The Most Nutritious way to Cook Tomatoes

Tomatoes — there’s a reason that just about every country in the world relies so heavily upon this fruit (that is also a vegetable).  And cooking tomatoes makes them even more nutritious!   That’s right.  Lycopene is a essential antioxidant and tomatoes pack more lycopene than any other food — especially after cooking.  Tomatoes are also loaded with vitamin C, which is adversely affected by cooking.   So, to get the most nutrition out of this amazing “fruitable”.

However, there’s a catch.  If you take your cooking cues from professionally chefs, you may lose a lot of the tomato’s nutritional treasure chest.   Tomatoes are most frequently used to make sauces but most recipes suggest that you remove the skin and seeds from sauce tomatoes.   Big mistake!   The tomato peel and seeds contain a large portion of the vitamins and antioxidants.   One thing that the chefs did get right is the importance of olive oil in cooking tomatoes.  Below, we explain it all to you and provide a free recipe for killer tomato sauce.

The Best Cooking Options for Tomatoes – Minimalizing

Certain cooking methods can help enhance the bioavailability of nutrients in tomatoes. For example, heating or cooking tomatoes in oil will increase the absorption of lycopene, a fat-soluble antioxidant compound that is better absorbed by the body when combined with a source of fat.

The best way cooking option for tomatoes involves minimizing heat and processing.   Excessive heat and prolonged cooking can lead to the loss of water-soluble vitamins like vitamin C and B vitamins.  So cooking on low-heat for a minimal amount of time will release the lycopene while not losing too many of vitamins.  Aim for a cooking time that allows the tomatoes to soften and release their flavors without becoming too mushy or disintegrated.

If possible, consider using canned tomatoes.  Canned tomatoes have been cooked and will have higher levels of bioavailable lycopene compared to raw tomatoes.  Beyond that, they are fresher than “fresh tomatoes” because they’ve not been subject to storage and transport.  And, believe it or not, they often taste better than supermarket tomatoes.  Bon Appetit has long argued that canned tomatoes are generally better than fresh.   We agree:  supermarket tomatoes are grown to be transported in crates.  Canned tomatoes are bigger, sweeter and have thinner skins.  During the canning process, tomatoes are heated to a high temperature for a short period of time, which can help retain more nutrients compared to fresh tomatoes that may lose nutrients over time due to exposure to air and light.   Just remember to buy low-sodium canned tomatoes, as they can be sodium-bombs.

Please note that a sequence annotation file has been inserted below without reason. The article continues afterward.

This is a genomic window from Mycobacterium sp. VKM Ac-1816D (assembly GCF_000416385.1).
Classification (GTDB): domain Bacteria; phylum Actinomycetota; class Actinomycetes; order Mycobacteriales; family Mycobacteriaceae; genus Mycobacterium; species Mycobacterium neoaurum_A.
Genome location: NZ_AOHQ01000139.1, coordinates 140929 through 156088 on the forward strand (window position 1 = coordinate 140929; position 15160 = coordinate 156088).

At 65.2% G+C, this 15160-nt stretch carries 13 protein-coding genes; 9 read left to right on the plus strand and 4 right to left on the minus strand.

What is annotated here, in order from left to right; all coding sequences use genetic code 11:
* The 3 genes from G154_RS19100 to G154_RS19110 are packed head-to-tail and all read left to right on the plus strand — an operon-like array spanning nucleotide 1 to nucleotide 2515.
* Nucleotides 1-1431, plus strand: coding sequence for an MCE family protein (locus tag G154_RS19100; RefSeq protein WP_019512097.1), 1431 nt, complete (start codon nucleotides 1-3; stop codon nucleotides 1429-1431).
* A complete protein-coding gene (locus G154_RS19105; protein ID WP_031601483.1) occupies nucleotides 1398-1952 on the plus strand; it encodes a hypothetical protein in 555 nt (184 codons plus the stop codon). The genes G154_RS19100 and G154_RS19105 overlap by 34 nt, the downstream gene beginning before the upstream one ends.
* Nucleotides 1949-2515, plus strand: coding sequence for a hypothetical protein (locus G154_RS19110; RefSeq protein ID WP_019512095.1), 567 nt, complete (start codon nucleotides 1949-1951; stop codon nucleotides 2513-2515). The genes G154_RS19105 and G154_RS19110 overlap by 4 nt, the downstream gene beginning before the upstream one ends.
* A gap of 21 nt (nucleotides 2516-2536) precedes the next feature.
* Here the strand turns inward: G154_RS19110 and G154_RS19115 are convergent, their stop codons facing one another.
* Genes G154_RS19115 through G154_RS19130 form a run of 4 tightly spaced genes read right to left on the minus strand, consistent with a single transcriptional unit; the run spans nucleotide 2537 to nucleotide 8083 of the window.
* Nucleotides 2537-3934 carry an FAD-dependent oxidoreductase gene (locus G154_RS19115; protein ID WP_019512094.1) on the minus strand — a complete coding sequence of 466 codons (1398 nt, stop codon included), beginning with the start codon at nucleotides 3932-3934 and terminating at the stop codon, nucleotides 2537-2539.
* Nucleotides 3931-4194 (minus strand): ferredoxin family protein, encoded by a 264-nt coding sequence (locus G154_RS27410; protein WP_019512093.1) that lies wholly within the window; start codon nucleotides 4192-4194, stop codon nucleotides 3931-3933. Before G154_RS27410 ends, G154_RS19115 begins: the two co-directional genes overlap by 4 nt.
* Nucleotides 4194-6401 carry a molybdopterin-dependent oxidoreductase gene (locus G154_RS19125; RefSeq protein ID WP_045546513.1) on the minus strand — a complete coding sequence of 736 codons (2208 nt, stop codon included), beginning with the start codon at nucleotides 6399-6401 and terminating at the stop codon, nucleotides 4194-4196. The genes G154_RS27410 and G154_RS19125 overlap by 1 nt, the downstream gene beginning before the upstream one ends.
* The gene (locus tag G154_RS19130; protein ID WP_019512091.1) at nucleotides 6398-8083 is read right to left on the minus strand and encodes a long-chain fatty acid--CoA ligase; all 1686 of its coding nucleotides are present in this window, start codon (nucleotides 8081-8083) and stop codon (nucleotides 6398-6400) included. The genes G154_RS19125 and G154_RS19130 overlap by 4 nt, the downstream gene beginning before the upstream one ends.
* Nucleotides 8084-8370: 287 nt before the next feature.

If you are using fresh tomatoes,  make sure you don’t cut them too small or cook them for too long.   Also, use cherry tomatoes, as they have higher levels of lycopene and need only be cut once before cooking.

The Best Recipe for Fresh Tomato Sauce

It probably comes to no surprise that the recipe we recommend involves a fast tomato sauce using cherry tomatoes.   It uses olive oil, garlic and basil to enhance the flavor.   And, it offers a little known way to supercharge the tomatoey taste – tomato leaves.


  • 3 tablespoons olive oil
  • 5 garlic cloves minced
  • 3 shallots, chopped
  • 2 pints cherry tomatoes
  • 1 teaspoon salt
  • 1/2 teaspoon pepper
  • 1/2 tablespoon fresh oregano or Italian seasoning
  • fresh basil, to garnish and extra flavor
  • fresh tomato leaves


In a large skillet, heat up olive oil and shallots over medium heat.  Reduce heat a bit and add garlic, tomatoes, seasonings and tomato leaves.  Saute for about 5 minutes, or until skins are softened.   Remove tomato leaves (they are not edible) and add fresh basil and/or oregano.  Sprinkle a little parmesan cheese when you serve the sauce and you’ve got a super nutritious flavor bomb that pairs well with just about any food in the world.

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